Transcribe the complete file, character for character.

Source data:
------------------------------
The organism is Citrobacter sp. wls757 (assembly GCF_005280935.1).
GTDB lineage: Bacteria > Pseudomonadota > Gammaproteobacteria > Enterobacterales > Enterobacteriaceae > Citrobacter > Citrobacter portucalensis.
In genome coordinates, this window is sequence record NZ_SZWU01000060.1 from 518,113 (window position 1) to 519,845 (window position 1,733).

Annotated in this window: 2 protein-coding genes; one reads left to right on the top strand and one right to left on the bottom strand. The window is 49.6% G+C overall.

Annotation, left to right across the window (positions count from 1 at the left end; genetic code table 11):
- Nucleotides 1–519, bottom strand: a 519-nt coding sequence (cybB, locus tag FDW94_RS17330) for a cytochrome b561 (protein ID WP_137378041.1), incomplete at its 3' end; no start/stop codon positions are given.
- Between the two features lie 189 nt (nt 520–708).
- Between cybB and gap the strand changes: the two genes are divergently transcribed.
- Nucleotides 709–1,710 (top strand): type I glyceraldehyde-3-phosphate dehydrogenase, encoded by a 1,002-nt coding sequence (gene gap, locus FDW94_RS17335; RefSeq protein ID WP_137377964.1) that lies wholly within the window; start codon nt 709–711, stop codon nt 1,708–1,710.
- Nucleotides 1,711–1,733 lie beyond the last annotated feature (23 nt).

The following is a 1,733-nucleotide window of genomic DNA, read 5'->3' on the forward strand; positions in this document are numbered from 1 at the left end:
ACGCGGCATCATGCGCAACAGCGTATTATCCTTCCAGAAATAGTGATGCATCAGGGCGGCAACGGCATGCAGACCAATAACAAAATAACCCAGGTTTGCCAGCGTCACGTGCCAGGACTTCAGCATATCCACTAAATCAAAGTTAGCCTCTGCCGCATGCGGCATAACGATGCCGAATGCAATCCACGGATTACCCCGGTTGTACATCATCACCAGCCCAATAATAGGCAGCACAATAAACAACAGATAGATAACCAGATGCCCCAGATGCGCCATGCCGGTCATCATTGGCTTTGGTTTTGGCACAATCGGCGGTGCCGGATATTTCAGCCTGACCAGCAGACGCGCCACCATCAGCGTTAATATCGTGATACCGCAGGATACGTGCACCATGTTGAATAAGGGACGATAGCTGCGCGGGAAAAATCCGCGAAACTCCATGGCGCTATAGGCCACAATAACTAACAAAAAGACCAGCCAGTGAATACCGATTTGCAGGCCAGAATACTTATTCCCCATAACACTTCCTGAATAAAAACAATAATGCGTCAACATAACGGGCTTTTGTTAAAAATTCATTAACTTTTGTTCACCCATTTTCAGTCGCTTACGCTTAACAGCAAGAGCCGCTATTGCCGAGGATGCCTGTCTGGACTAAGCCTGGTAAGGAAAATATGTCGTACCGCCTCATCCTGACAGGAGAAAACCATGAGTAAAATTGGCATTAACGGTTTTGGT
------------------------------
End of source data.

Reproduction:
The organism is Citrobacter sp. wls757 (assembly GCF_005280935.1).
GTDB lineage: Bacteria > Pseudomonadota > Gammaproteobacteria > Enterobacterales > Enterobacteriaceae > Citrobacter > Citrobacter portucalensis.
In genome coordinates, this window is sequence record NZ_SZWU01000060.1 from 518,113 (window position 1) to 519,845 (window position 1,733).

Annotated in this window: 2 protein-coding genes; one reads left to right on the top strand and one right to left on the bottom strand. The window is 49.6% G+C overall.

Annotation, left to right across the window (positions count from 1 at the left end; genetic code table 11):
- Nucleotides 1–519, bottom strand: a 519-nt coding sequence (cybB, locus tag FDW94_RS17330) for a cytochrome b561 (protein ID WP_137378041.1), incomplete at its 3' end; no start/stop codon positions are given.
- Between the two features lie 189 nt (nt 520–708).
- Between cybB and gap the strand changes: the two genes are divergently transcribed.
- Nucleotides 709–1,710 (top strand): type I glyceraldehyde-3-phosphate dehydrogenase, encoded by a 1,002-nt coding sequence (gene gap, locus FDW94_RS17335; RefSeq protein ID WP_137377964.1) that lies wholly within the window; start codon nt 709–711, stop codon nt 1,708–1,710.
- Nucleotides 1,711–1,733 lie beyond the last annotated feature (23 nt).

The following is a 1,733-nucleotide window of genomic DNA, read 5'->3' on the forward strand; positions in this document are numbered from 1 at the left end:
ACGCGGCATCATGCGCAACAGCGTATTATCCTTCCAGAAATAGTGATGCATCAGGGCGGCAACGGCATGCAGACCAATAACAAAATAACCCAGGTTTGCCAGCGTCACGTGCCAGGACTTCAGCATATCCACTAAATCAAAGTTAGCCTCTGCCGCATGCGGCATAACGATGCCGAATGCAATCCACGGATTACCCCGGTTGTACATCATCACCAGCCCAATAATAGGCAGCACAATAAACAACAGATAGATAACCAGATGCCCCAGATGCGCCATGCCGGTCATCATTGGCTTTGGTTTTGGCACAATCGGCGGTGCCGGATATTTCAGCCTGACCAGCAGACGCGCCACCATCAGCGTTAATATCGTGATACCGCAGGATACGTGCACCATGTTGAATAAGGGACGATAGCTGCGCGGGAAAAATCCGCGAAACTCCATGGCGCTATAGGCCACAATAACTAACAAAAAGACCAGCCAGTGAATACCGATTTGCAGGCCAGAATACTTATTCCCCATAACACTTCCTGAATAAAAACAATAATGCGTCAACATAACGGGCTTTTGTTAAAAATTCATTAACTTTTGTTCACCCATTTTCAGTCGCTTACGCTTAACAGCAAGAGCCGCTATTGCCGAGGATGCCTGTCTGGACTAAGCCTGGTAAGGAAAATATGTCGTACCGCCTCATCCTGACAGGAGAAAACCATGAGTAAAATTGGCATTAACGGTTTTGGT